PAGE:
This is a free lesson from our course in Algebra II
In this part of the lesson you'll learn how to simplify square roots or radicals. It is explained with the help
of video and audio presentation in own hand writing by the instructor using some
examples.
Square root of a positive number x is a number such that when it is squared, the number x results.
Every positive number has two square roots, one positive and one negative. They are opposites of each other. The word radical is used for the
expressions involving roots. A square root radical multiplied by itself produces
the radicand. E.g.
25
= 5. The mark
is known as the radical sign and the number under the radical sign is called radicand i.e. 25 in this example.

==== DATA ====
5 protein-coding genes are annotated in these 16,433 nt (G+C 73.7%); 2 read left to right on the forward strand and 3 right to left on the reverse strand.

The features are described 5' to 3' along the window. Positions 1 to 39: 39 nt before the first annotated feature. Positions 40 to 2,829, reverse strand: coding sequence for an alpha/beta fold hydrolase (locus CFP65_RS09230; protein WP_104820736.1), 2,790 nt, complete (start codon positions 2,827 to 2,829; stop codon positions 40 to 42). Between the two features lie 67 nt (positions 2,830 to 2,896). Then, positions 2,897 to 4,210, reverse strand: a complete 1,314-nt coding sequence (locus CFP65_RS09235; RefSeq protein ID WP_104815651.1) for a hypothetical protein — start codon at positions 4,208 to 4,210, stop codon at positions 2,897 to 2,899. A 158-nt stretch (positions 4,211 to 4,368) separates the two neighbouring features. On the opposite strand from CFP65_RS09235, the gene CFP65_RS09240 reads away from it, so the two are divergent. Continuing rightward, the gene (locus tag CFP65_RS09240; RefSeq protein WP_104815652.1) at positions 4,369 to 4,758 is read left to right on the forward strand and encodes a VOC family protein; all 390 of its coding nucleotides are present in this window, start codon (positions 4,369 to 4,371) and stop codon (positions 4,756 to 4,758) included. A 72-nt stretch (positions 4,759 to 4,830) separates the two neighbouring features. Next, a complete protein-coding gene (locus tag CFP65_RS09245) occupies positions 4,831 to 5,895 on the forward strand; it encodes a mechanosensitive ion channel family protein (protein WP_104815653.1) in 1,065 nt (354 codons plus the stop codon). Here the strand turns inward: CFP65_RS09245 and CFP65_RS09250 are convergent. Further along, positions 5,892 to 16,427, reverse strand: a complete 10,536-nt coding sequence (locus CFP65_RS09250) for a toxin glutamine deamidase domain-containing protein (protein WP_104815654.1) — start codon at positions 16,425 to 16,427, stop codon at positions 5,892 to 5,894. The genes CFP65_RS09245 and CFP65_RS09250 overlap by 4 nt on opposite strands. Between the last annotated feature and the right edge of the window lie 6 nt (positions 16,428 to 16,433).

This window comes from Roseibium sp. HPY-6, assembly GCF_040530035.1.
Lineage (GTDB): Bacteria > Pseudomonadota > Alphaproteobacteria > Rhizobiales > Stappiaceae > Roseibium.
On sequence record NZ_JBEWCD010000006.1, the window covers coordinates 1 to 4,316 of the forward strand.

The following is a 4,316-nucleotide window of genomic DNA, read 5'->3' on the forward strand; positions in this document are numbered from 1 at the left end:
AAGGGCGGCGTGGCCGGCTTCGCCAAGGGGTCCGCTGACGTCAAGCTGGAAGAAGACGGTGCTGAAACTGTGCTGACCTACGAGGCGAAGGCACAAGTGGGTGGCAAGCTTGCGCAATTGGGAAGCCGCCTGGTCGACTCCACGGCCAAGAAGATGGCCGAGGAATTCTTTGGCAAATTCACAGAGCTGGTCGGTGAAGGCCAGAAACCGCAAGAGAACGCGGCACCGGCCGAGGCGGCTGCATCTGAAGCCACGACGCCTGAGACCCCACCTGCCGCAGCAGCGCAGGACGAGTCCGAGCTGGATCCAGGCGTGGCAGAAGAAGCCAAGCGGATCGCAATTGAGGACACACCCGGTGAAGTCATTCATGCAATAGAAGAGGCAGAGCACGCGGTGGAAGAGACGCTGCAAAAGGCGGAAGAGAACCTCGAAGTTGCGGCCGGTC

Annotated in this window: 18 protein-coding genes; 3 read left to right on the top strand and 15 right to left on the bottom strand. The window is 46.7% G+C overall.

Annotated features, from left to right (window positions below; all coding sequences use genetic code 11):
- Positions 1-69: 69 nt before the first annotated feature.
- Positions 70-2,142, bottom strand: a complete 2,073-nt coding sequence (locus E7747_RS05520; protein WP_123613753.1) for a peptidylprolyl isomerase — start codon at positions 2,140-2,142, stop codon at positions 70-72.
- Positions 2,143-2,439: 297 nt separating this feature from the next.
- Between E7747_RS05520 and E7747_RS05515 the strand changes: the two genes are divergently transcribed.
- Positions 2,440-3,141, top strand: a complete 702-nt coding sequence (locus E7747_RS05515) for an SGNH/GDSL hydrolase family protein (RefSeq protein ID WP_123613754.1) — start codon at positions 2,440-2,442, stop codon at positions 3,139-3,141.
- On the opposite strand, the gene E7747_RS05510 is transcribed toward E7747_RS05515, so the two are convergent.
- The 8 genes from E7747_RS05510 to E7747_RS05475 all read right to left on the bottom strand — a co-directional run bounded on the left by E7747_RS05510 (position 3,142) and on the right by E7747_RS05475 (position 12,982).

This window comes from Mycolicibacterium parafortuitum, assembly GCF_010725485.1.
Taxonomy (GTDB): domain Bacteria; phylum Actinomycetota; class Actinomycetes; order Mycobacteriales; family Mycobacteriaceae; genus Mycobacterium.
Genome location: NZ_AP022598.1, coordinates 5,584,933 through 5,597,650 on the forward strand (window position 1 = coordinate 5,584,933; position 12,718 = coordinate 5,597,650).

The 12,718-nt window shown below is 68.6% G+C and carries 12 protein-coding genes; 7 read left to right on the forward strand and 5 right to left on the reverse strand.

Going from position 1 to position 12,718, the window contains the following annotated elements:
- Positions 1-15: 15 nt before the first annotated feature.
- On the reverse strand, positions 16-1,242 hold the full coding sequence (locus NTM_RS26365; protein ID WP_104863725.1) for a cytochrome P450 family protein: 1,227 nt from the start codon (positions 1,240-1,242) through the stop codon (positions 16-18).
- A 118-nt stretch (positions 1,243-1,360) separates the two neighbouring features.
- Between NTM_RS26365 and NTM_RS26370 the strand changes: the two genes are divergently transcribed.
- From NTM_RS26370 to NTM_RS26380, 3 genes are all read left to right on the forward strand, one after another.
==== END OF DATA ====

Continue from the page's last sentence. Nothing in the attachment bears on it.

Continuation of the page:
(More text below video...)
(Continued from above)
The simplest form of a
squareroot radical is one in which the radicand is an integer that has no perfectsquare
factor other than 1. If the radicand is a fraction, change it to an equivalent fraction that has a denominator that is a perfect square. If the radical has the coefficient
(# in front of the radical), simplify the radical and multiply outside number at
the end. For example, the simplest form of 3125
is given by 155. Note: By default the radical sign ''
means square root.
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